in my office, PM 248, during official office hours. If you want to talk to me
privately and/or cannot make those times, please mention it to me in class or
by e-mail, and we can find another time. Please feel free to contact me for
help also by e-mail at
`jonathan.poritz@gmail.com`,d
to which I will try to respond quite quickly (usually within the day, often
much more quickly); be aware, however, that it is hard to do complex
mathematics by e-mail, so if the issue you raise in an e-mail is too hard
for me to answer in that form, it may well be better if we meet before the
next class, or even talk on the telephone (in which case, include in your
e-mail a number where I can reach you).

**A request about e-mail:** E-mail is a great way to keep in touch
with me, but since I tell all my students that, I get *a lot* of e-mail.
So to help me stay organized, please put your full name and the course name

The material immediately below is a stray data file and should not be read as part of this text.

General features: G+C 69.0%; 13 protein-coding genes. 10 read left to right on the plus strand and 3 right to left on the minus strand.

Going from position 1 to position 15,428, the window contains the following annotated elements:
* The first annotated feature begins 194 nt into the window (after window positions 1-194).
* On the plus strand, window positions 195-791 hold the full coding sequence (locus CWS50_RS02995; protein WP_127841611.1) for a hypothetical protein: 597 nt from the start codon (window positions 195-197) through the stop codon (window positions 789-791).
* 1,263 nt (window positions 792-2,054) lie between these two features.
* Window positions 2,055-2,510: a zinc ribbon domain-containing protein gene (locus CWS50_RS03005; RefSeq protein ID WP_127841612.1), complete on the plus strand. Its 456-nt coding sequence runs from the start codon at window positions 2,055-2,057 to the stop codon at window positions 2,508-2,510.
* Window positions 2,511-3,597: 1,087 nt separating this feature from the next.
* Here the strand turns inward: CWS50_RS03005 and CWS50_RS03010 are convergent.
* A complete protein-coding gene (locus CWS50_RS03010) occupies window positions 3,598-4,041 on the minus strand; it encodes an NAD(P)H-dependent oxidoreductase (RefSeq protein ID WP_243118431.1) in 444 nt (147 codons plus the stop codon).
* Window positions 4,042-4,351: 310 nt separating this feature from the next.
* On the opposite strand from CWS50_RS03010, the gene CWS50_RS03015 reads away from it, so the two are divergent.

or number in the subject line of all messages to me.

**Academic integrity:** Mathematics is more effectively and easily
learned — and more fun — when you work in groups.
However, all work you turn in must be your own, and any form of cheating
is grounds for an immediate **F** in the course for all involved parties. In
particular, some assignments, such as take-home portions of tests, will have
very specific instructions about the kinds of help you may seek or resources
you may use, and violations of of these instructions will not be tolerated.

**Students with disabilities:** The University abides by the
**Americans with Disabilities Act** and **Section 504** of the
**Rehabilitation Act of 1973**, which stipulate that no student shall be
denied the benefits of education "solely by reason of a handicap." If you
have a documented disability that may impact your work in this class for
which you may require accommodations, please see the Disability Resource
Coordinator as soon as possible to arrange accommodations. In order to
receive accommodations, you must be registered with and provide documentation
of your disability to: the Disability Resource Office, which is located in
the Library and Academic Resources Center, Suite 169.

From | and | to | and | . |

Jonathan Poritz (jonathan.poritz@gmail.com) |